KOTA KINABALU – An introduction to the ‘Orange the World’ campaign by Archbishop John Wong, followed by a video entitled “Broken Dreamers” which illustrated the unfortunate stories of human trafficking victims, kicked off the 16 Days of Activism for this year.
The event took place at the conclusion of the Sunset Mass on 25 Nov 2017, where staff and volunteers from Good Shepherd Services staged a two-day activity at Sacred Heart Cathedral to begin its commencement. Similarly, Sunday morning followed the same flow.
The parishioners leaving church were greeted by a group of “victims” – handled by their employers in the form of a pimp – lined the entrance of the church. The crowd were taking pictures and pondering, but more importantly, a significant insight into the dark world of human trafficking was gained.
To mark the start of the 16 Days of Activism Against Gender-Based Violence with the theme “Leave No One Behind: End Violence against Women and Girls,” Good Shepherd Services launched the booklet 16 days of Prayer for the Nation.
“This booklet gives a glimpse inside the maze of human trafficking. Each of the sixteen articles tells a story that speaks powerfully of the violence, trauma, and grief experienced by survivors and advocates,” said Chin Poh Choo, the Executive Director of Good Shepherd Services.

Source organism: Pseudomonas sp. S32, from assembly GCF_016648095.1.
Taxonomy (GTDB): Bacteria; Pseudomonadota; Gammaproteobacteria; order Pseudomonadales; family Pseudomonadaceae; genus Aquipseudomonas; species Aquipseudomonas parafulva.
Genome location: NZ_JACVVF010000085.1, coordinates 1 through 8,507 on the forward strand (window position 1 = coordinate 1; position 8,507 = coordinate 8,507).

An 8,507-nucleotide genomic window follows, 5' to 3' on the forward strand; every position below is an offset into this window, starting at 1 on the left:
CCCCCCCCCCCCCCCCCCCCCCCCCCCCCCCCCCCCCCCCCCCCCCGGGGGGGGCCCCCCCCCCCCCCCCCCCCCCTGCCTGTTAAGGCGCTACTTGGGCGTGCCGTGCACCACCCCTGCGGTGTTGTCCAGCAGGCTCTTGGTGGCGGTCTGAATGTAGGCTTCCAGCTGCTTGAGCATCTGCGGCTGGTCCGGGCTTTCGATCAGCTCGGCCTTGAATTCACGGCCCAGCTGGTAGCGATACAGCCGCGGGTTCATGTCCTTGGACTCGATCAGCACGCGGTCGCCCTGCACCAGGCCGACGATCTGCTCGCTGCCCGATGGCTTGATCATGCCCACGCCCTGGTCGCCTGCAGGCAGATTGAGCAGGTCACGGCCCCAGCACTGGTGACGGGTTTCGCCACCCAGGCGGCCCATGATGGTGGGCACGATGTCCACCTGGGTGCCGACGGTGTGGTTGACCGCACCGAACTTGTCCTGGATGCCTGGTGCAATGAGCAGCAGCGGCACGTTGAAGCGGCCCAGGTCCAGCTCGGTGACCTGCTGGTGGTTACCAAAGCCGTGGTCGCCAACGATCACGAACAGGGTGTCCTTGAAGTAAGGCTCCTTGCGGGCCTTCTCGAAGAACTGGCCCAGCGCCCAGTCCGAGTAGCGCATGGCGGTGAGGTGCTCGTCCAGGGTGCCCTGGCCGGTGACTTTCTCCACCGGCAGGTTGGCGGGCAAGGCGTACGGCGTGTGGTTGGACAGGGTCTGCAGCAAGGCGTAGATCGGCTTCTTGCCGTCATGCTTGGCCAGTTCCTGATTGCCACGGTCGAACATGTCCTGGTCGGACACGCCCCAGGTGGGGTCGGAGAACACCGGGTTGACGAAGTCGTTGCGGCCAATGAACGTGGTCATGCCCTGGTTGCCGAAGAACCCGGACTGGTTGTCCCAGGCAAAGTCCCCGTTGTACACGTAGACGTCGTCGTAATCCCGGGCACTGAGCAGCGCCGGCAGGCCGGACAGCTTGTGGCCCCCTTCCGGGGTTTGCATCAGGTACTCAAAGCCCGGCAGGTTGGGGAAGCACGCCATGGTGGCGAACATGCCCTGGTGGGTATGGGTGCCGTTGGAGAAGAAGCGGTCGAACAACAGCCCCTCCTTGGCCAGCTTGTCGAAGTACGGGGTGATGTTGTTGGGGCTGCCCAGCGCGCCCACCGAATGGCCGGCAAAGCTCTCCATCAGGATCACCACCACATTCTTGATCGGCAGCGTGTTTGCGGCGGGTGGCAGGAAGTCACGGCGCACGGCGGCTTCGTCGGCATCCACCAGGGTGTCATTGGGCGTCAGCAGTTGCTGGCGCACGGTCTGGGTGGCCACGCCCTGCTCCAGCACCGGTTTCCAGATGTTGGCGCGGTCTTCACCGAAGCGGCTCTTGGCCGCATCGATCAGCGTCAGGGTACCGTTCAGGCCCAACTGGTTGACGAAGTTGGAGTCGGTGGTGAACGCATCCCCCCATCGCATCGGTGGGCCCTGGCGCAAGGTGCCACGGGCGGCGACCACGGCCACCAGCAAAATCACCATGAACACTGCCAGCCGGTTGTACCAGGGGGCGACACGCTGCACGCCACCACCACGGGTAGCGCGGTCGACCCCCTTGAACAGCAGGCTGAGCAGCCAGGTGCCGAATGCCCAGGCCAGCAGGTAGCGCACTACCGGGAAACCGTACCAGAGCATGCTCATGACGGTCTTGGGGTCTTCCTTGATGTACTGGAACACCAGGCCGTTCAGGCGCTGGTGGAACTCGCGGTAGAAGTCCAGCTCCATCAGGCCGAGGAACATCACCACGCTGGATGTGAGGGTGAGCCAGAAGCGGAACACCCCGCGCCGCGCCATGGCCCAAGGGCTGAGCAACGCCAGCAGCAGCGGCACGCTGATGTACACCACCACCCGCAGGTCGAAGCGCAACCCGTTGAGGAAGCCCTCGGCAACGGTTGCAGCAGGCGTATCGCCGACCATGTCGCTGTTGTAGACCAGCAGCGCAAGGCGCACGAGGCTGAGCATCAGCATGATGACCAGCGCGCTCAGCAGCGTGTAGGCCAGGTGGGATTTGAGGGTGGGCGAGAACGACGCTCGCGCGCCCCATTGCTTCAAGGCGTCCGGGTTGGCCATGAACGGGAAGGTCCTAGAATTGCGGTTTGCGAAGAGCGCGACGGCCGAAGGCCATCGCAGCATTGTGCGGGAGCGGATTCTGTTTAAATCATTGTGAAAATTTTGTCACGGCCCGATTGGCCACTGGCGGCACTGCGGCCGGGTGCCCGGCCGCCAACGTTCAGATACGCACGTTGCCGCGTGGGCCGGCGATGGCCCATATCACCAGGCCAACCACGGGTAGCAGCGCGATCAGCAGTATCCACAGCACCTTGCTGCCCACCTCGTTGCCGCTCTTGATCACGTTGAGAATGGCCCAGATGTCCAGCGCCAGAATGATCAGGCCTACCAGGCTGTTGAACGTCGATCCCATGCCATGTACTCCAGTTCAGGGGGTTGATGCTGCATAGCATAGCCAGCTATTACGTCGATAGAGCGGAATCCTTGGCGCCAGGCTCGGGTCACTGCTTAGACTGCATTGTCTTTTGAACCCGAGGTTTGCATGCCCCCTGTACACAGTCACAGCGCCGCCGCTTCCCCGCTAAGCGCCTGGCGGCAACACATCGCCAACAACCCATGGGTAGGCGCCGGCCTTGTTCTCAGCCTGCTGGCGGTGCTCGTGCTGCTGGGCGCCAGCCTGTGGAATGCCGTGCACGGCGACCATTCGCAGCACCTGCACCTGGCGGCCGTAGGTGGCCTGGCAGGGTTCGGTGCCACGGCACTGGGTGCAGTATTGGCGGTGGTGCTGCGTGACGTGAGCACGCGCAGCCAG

Each year, the global campaign kicks off with the International Day for the Elimination of Violence Against Women on Nov 25 and ends on Dec 10, International Human Rights Day. Since 2008, the UN Women, under the “Orange the World” umbrella, has been galvanizing global attention and action to end violence against women and girls. The official colour used is orange, which symbolises a bright and optimistic future free from violence against women and girls.
This year’s Orange The World campaign is a maiden initiative undertaken by the Catholic Bishops Conference of Malaysia, Council of Churches Malaysia, National Evangelical Christian Fellowship and the Malaysian Consultative Council of Buddhism, Christianity, Hinduism, Sikhism and Taoism, in collaboration with the Good Shepherd Services, to stand united as Malaysian Christians of all faiths, to raise awareness to eliminate this menace, to come together in prayer for victims of human trafficking, and to reflection and action to end violence against women and children.
An estimated 21 million people are trafficked globally, out of which 71 percent are women and girls. About 5.5 million children are trafficked. This heinous business generates about US$150 billion in profits each year for those behind it.
“Human trafficking is an issue which disproportionately affects women and children, and turning a blind eye and a deaf ear will literally make us complicit in this crime,” said Chin.
Chin said: “As we listen to the voices of those that have been oppressed and exploited through the stories, it is our hope that we are also able to discern the voice of justice calling us to action for all trafficked women and children who are oppressed, exploited and in bondage.” – Mary Anne Baltazar